Tuesday, July 31, 2012

Giving Purpose to Work

Companies across the globe are spending millions of dollars each year on this term we never really heard much about twenty years ago – “employee engagement.”

Why is all this cash being targeted toward employee engagement?  Because research done by The Gallup Organization and others has shown that engaged employees end up driving higher levels of profits.  Engagement = Revenue for a corporation and it leads to higher levels of Mission Impact for a nonprofit.

One aspect of employee engagement has been getting a lot of attention in recent years – the importance of people feeling that their work has a purpose.

*Daniel Pink, in his book Drive, argues that successful organizations today will seek to fulfill the intrinsic motivations of their workforce – what they care about.  You can read more about his approach in my blog of a number of months back.

*Martin Seligman, in his book Authentic Happiness, says that people who can connect their personal purpose to their organization’s purpose are more satisfied.  And that can make all the difference in motivation.  He says that we no longer live in a “money economy” where people are purely motivated by dollars, but that we are in a “satisfaction economy” where an individual’s satisfaction with their work is vital.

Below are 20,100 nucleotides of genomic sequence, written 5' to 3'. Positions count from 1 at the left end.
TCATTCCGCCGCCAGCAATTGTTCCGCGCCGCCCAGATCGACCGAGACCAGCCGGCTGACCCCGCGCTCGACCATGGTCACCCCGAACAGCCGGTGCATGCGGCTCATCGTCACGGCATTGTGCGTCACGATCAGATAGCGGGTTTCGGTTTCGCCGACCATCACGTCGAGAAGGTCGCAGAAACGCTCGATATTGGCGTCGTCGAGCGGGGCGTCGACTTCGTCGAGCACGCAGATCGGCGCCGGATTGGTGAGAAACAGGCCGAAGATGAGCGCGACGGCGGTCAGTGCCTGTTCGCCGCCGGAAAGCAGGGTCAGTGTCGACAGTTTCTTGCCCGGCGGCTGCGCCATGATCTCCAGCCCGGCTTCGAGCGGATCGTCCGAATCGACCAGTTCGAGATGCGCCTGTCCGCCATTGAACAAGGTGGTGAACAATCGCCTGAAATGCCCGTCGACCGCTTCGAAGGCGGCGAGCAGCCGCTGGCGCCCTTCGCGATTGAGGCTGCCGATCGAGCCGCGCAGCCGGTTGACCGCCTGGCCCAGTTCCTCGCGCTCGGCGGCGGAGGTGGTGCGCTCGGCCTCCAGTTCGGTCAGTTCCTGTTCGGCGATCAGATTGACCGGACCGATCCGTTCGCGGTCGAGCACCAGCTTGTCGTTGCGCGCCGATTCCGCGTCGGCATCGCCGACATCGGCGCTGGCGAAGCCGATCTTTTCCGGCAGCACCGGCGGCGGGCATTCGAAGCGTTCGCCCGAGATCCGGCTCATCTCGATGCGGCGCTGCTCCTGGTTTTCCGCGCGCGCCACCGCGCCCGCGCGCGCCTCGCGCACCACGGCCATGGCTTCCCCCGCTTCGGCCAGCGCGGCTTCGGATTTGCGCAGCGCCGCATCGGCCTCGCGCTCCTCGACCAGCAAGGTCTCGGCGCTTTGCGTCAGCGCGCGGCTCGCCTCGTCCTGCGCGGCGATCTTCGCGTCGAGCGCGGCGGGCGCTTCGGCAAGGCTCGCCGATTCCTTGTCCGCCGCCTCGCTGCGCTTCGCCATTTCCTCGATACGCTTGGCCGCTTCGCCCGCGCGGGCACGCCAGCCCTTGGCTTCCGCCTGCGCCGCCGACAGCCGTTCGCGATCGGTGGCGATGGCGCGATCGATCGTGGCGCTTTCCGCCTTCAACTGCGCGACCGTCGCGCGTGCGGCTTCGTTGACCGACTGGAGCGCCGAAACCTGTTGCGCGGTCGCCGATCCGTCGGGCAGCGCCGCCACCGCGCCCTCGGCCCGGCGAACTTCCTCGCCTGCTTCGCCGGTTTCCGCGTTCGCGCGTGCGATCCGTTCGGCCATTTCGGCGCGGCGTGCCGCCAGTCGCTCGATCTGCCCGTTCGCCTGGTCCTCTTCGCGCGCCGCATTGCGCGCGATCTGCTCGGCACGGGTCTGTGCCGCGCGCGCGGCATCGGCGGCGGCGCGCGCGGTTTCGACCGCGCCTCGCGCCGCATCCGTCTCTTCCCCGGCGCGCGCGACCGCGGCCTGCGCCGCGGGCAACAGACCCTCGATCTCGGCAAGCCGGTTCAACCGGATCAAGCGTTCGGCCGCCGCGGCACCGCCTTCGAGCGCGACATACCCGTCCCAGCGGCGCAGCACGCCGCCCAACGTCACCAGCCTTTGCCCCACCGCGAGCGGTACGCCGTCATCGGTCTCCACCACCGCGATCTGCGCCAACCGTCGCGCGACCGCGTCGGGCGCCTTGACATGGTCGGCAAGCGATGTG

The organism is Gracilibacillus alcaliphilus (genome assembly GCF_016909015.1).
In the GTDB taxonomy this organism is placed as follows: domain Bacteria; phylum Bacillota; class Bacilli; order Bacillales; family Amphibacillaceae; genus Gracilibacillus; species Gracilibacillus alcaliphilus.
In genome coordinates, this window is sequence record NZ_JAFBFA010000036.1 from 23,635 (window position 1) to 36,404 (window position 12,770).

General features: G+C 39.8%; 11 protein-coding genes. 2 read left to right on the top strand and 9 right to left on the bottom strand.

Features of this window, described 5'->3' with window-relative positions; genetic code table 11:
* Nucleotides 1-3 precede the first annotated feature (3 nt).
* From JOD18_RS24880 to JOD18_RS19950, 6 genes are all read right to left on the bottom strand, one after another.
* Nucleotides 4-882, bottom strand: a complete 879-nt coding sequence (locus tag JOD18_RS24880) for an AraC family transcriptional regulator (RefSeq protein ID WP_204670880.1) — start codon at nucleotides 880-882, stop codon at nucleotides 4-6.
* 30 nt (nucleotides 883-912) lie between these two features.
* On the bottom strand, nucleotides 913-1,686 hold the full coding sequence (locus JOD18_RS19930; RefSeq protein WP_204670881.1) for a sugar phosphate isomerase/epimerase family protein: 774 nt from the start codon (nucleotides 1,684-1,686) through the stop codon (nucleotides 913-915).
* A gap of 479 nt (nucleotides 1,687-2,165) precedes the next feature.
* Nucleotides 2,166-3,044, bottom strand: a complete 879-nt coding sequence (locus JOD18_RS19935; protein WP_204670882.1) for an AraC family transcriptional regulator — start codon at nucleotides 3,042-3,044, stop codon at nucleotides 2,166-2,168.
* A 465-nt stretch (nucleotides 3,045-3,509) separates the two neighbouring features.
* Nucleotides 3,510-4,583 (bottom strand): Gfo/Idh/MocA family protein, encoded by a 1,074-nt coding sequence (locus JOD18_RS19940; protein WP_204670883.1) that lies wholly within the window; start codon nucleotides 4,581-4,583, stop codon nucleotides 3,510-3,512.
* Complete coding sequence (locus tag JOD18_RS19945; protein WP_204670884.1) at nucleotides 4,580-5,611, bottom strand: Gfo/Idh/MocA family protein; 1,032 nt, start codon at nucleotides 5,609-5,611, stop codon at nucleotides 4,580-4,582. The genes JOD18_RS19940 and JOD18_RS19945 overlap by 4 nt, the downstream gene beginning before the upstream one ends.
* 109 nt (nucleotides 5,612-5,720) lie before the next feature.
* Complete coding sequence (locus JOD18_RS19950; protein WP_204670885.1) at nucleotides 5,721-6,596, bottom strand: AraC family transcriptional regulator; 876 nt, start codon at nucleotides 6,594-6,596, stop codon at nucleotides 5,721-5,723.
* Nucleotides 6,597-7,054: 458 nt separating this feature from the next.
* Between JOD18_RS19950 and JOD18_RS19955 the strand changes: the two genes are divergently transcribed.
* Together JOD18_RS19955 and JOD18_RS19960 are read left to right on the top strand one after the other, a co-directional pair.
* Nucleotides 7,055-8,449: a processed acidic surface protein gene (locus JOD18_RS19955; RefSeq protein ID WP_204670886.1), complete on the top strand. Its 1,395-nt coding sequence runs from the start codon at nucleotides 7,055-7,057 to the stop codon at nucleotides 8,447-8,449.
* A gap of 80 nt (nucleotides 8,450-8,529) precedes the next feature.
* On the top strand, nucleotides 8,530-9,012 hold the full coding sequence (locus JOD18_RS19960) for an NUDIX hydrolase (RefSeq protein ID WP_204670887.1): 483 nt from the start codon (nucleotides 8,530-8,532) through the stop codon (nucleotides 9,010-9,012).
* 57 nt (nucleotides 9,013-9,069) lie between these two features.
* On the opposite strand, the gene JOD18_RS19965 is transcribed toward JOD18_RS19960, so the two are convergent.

*The Gallup Organization has developed a twelve question tool called the Q-12 in which positive answers to the questions correlate with an engaged workforce.  You can learn more about the Q-12 here or even read a Gallup book that fully explains the tool.  All of the questions point to important issues, but I would like to focus on one of them:

“Does the mission or purpose of my company make me feel that my job is important?”

As a leader in your organization, you need to do two things to put this lever of employee engagement into action.  First, you need to regularly remind everyone on your staff – and your volunteers – of the importance of your mission and the difference you make.  Do not assume that everyone keeps this in the forefront of their minds.  For example, spend a couple minutes at every staff meeting on a recent story about something your organization has done that exemplifies your Mission Impact.

Next, you need to make sure that each person can draw a direct line between what they do and attach it to the Mission Impact of your organization.  They need to see the direct causal link between their actions and making a difference.  This is easier for some jobs than for others, but it can be done for all.  You want people to point to your Mission Impact and say – “I help make that happen.”

Giving Purpose to Work will make work more fulfilling for everyone on your team and will help them make even more of a Mission Impact.

For more ideas on how you can lead breakthroughs in your organization, follow this blog and check out my web site at www.SheehanNonprofitConsulting.com   You will find free resources you can download, including a Breakthrough Strategy Workbook that you can download at no cost.  You can also check out my book, Mission Impact:  Breakthrough Strategies for Nonprofits, and buy it if you are interested.  And you can follow Sheehan Nonprofit Consulting on Facebook.

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